Tag Archives: help to buy

26 February 2019 – today’s press releases

  • Lib Dems join Amnesty International UK in fight against NI abortion laws
  • Cable: Housebuilders must not pinch their profits from the public purse
  • PM in the process of creating a double cliff-edge
  • Govt’s no deal papers shows PM driving UK to a cliff edge
  • Labour fail to oppose Govt’s controversial knife crime orders

Lib Dems join Amnesty International UK in fight against NI abortion laws

Today, Liberal Democrat MP Christine Jardine will join women impacted by NI abortion law along with Amnesty International UK, other MPs, and other service providers and activists to hand in a petition to …

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‘Help to Buy’: 61% of Lib Dem members oppose Government’s cheap mortgage scheme

Lib Dem Voice has polled our members-only forum  to discover what Lib Dem members think of various political issues, the Coalition, and the performance of key party figures. Some 750 party members responded – thank you – and we’re publishing the full results.

Party members reject ‘Help to Buy’ by 61% to 27%

Do you support or oppose providing a government guarantee to encourage banks to offer 95% mortgages to homebuyers, available for homes costing up to £600,000?

    5% – Strongly Support
    22% – Support
    Total support = 27%
    9% – Neither support nor oppose
    34% –

Posted in LDV Members poll | Also tagged and | 3 Comments

Danny Alexander writes… A good home should not be a luxury for the few, but an achievable aspiration for the many

Across the UK tens of thousands of aspiring homeowners find themselves in the same situation. They have steady jobs, reasonable incomes, but for them the dream of owning their own home is currently just that-a dream. It’s made even worse by the fact that they can afford the mortgage repayments on a new home.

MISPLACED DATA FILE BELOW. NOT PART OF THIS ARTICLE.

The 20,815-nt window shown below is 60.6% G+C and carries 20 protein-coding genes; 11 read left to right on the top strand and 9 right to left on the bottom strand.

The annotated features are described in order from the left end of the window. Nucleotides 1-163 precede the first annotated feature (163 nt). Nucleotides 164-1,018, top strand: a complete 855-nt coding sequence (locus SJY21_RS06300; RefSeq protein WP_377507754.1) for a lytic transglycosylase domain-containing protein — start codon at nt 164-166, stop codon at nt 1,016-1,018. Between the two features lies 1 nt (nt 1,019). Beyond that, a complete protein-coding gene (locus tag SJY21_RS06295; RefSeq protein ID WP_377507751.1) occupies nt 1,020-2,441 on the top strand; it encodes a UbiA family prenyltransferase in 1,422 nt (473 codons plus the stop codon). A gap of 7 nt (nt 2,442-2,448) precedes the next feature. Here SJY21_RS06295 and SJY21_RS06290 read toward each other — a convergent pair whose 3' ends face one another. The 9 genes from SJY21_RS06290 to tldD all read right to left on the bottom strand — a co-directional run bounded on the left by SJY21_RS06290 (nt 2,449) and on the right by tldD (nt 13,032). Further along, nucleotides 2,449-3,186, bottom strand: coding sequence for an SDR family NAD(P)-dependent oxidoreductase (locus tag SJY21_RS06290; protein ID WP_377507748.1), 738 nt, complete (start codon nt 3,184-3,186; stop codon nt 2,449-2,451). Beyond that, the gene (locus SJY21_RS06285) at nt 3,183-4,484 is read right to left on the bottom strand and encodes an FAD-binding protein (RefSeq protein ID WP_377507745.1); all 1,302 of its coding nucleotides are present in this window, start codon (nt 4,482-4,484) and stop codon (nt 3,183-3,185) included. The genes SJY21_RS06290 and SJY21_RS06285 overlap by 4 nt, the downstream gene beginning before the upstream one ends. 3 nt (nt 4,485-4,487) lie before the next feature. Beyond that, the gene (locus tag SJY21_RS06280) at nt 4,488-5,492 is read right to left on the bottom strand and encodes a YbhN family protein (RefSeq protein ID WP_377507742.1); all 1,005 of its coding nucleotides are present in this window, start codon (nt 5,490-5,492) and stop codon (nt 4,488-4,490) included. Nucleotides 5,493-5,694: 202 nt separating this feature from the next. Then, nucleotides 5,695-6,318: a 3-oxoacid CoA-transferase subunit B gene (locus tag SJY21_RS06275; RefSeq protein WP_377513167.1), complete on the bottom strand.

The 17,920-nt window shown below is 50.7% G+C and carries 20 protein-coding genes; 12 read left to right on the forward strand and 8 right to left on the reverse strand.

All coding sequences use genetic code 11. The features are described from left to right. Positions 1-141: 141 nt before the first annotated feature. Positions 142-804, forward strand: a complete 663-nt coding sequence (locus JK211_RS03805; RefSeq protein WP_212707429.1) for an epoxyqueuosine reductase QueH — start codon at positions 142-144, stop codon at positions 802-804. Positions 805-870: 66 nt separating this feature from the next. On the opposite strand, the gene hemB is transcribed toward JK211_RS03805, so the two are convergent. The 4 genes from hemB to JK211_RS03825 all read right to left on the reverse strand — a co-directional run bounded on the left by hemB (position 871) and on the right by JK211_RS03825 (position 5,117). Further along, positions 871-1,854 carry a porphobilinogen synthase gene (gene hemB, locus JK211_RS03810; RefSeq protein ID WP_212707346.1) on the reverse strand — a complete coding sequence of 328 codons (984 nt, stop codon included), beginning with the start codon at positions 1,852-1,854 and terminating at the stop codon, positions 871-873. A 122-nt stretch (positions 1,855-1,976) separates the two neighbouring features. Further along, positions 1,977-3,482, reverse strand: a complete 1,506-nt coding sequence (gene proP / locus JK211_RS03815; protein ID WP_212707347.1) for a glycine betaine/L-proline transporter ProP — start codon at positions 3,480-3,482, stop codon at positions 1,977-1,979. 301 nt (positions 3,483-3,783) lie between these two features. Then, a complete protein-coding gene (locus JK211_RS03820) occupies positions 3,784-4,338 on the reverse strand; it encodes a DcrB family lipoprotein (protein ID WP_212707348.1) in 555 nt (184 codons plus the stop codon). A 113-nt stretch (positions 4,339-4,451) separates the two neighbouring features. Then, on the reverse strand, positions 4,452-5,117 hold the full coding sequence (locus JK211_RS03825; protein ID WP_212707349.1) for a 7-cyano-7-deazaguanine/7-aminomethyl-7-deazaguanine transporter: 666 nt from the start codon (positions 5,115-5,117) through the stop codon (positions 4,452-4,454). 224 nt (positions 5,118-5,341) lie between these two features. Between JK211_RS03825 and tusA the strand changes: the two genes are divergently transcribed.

The one thing holding them back is the cost of a big deposit. And without parents wealthy enough to give them a helping hand these aspiring homeowners will continue to be excluded from the property ladder. I don’t think our housing market should be shut off …

Posted in Op-eds | Also tagged and | 85 Comments

Does any Lib Dem except Danny Alexander support the Coalition’s ‘Help to Buy’ house price inflation scheme?

I missed it yesterday, but have just caught up with Lib Dem chief secretary to the treasury Danny Alexander’s (rather flailing) attempts on BBC Radio 4’s Today Programme to justify the second stage of the Coalition’s ‘Help to Buy’ scheme for folk wanting to buy their own house. You can listen to it here or below.

There are two stages to ‘Help to Buy’. The first, announced by George Osborne earlier this year, offered anyone purchasing a newly built home costing less than £600,000 the opportunity to apply for a 20% government-guaranteed loan with just a 5% deposit. The Economist explains the rationale:

The basic economic thrust makes sense. Rental rates are high in Britain, meaning punishing payments to landlords. Given that a mortgage can be cheaper, wider home ownership could put more disposable cash in Britons’ wallets. In an economy where private consumption accounts for four-fifths of spending cutting housing costs in this way is likely to boost GDP. And since this part of Help to Buy is tied to building, it should work even if the new nests end up in the hands of buy-to-let landlords: a bigger housing stock should drive down rents, and provide jobs for the workers that build them.